|Schnell Ii, Raymond|
Submitted to: Proceedings of the International Cocoa Producer's Conference
Publication Type: Proceedings
Publication Acceptance Date: 10/20/2003
Publication Date: 10/20/2003
Citation: Johnson, E.S., O'Connor, C.B., Sreenivasan, T.N., Schnell Ii, R.J. 2003. Population structure of the witches' broom pathogen of cacao in trinidad and tobago.. Proceedings of the International Cocoa Producer's Conference. Interpretive Summary: Variability in the witches' broom disease reaction on similar cacao cultivars has been observed in Trinidad and Tobago. Only a single pathotype of the fungus was known to occur on the islands, containing very limited genetic variability. The newly observed variation in the reaction to the pathogen was a cause of concern and lead to the current investigation. The objectives of this research were to asses the genetic diversity present in markers called amplified fragment length polymorphism (AFLP). A total of 73 isolates of the fungus collected throughout the islnads were analyzed using 173 polymorphic fragments. The analysis revealed the existence of two closely related clonal lineages, one large group and a smaller group of isolates. It is clear from the analysis that the large group maintains a certain level of genetic diversity providing the opportunity for strains virulent on the current cultivars to arise.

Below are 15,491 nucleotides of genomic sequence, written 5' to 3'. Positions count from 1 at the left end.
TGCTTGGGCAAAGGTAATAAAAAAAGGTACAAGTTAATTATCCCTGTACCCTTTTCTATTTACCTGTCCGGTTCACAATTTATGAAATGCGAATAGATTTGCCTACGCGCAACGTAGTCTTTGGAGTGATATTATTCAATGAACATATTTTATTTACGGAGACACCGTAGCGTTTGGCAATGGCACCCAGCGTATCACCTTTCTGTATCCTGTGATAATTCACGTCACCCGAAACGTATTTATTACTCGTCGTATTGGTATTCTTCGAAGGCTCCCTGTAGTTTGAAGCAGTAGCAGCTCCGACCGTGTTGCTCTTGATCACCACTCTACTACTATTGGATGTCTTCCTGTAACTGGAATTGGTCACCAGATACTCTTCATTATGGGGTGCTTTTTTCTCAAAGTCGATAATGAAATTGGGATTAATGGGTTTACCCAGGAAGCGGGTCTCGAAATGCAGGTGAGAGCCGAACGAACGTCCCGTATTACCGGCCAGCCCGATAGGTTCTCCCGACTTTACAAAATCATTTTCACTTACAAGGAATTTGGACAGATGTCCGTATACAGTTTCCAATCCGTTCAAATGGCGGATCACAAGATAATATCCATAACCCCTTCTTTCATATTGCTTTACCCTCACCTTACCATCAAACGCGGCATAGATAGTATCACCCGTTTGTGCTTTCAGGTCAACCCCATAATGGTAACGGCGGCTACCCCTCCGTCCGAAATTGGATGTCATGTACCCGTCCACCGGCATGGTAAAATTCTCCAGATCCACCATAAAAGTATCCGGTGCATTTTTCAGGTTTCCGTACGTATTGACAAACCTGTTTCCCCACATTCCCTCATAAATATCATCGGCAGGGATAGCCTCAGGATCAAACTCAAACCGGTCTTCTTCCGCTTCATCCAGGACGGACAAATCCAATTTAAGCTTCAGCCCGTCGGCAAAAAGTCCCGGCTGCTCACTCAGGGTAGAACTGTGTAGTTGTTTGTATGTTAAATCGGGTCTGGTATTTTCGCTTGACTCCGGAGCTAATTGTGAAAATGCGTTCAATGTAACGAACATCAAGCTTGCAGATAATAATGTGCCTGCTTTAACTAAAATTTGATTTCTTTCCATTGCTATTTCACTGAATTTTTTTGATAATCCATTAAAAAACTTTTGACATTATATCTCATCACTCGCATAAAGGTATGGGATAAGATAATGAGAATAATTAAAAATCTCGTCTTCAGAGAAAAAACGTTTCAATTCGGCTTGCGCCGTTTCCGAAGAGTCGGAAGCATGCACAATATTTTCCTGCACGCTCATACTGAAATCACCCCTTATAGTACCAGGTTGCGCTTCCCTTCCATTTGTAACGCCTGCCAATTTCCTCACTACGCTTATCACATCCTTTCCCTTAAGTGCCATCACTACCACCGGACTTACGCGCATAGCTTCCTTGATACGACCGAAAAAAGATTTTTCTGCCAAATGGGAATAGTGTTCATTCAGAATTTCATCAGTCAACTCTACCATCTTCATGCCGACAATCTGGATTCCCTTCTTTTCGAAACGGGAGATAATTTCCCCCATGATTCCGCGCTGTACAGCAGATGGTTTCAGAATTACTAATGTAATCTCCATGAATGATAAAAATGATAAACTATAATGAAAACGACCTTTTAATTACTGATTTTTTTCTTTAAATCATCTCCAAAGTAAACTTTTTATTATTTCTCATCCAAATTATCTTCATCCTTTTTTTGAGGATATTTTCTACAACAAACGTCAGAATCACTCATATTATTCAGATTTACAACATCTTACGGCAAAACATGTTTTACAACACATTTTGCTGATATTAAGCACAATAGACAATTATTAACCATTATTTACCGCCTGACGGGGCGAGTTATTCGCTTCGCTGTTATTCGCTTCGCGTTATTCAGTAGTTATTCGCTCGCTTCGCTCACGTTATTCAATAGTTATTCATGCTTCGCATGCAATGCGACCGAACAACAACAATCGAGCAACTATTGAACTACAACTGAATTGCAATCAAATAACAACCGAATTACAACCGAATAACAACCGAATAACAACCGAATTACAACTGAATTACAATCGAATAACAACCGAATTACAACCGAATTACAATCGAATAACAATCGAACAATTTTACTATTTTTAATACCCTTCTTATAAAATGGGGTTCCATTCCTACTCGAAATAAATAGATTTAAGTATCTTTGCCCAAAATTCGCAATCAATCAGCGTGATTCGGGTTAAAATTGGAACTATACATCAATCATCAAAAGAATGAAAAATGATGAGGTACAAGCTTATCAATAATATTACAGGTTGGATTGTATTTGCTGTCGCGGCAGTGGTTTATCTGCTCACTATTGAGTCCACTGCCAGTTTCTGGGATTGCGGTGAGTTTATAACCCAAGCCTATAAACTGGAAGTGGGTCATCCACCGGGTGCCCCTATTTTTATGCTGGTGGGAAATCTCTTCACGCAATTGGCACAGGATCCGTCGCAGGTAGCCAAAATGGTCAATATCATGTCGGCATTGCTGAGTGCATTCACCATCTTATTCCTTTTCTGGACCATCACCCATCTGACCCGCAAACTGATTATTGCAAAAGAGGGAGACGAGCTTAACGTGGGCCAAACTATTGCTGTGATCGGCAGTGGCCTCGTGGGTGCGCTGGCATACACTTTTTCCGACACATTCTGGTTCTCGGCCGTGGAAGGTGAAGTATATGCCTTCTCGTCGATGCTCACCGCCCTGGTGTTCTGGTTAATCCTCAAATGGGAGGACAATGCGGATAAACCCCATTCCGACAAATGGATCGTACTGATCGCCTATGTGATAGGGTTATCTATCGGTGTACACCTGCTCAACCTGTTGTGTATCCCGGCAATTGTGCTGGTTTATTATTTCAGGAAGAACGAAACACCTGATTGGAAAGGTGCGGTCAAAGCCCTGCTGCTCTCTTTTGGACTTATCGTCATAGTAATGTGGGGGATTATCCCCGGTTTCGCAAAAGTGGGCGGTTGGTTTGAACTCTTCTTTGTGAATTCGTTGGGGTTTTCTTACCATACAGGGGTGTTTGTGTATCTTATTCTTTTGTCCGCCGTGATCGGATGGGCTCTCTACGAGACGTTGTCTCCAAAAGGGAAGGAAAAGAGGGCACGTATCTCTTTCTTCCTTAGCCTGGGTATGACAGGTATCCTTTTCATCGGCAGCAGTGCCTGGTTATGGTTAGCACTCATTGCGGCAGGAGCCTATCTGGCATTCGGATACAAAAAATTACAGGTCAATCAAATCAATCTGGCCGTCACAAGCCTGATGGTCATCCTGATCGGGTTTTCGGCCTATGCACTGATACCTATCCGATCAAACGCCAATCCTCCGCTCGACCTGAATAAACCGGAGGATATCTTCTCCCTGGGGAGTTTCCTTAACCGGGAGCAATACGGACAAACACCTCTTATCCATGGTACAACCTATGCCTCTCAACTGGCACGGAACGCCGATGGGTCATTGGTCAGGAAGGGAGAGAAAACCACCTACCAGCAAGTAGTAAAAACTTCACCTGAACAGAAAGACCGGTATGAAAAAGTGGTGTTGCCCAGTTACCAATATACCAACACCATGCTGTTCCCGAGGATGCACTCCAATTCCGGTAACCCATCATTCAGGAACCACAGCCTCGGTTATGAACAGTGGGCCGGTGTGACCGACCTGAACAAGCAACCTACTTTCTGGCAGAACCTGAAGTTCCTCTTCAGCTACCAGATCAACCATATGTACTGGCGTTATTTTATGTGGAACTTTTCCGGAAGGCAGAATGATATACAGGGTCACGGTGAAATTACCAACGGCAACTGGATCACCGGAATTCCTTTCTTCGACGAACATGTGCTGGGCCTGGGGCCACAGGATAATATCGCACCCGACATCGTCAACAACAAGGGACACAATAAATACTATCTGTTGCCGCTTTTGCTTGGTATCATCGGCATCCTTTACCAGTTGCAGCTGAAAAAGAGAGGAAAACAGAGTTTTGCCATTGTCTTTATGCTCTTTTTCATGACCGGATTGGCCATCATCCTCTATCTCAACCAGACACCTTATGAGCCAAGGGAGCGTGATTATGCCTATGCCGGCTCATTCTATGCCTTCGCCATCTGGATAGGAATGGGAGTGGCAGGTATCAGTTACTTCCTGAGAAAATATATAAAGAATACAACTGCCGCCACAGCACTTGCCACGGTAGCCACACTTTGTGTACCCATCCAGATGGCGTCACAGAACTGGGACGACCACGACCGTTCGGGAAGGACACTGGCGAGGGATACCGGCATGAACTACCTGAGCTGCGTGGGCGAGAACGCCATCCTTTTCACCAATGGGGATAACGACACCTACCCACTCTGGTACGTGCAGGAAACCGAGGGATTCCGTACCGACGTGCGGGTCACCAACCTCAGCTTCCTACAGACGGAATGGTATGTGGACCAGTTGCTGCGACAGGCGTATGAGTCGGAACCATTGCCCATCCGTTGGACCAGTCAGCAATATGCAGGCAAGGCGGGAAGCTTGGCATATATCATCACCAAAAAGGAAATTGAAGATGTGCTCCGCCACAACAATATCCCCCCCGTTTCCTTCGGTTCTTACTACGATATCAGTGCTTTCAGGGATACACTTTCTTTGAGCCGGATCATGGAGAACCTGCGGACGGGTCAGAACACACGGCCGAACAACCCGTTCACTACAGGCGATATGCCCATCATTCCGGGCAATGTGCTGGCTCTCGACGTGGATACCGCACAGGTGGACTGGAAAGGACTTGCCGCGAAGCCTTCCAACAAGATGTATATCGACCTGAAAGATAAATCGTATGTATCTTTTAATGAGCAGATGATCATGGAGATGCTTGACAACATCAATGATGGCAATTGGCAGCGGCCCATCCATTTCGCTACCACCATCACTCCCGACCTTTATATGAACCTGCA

Technical Abstract: A study on pathogeneic variability of Crinipellis perniciosa in Trinidad conducted in 1987 reported one biotype, B, of the pathogen. However, variation in disease reaction response has been frequently reported by researchers at CRU in cacao accessions used as controls in different witches' broom greenhouse screening trials. In this study amplified fragment length polymorphism (AFLP) analyses were used to reevaluate the genetic diversity of the witches' broom cacao pahtogen in Trinidad and Tobago. Isolates of C. perniciosa were collected from farmers' estates on both islands, from both Trinidad Selected Hybrid (TSH) clones and the original Trinitario cacao. At the 0.9 similarity level, two clusters were revealed from the polymorphism of 173 fragments in 73 isolates using UPGMA cluster analysis with Simple Matching coefficient. The majority or 90% of the isolates were genetically similar while the other cluster was comprised of two closely related groups with 99.8% and 90.2% P values, respectively. The relatively rare groups were not localized to any particular region or estate, but were only presnt in Trinidad on the Trinitario genotypes on older estates. These results support previous findings, in that the majority of isolates are genetically similar. The data also suggests that the C. perniciosa population in Trinidad and Tobago is composed of at least two closely related clonal lineages.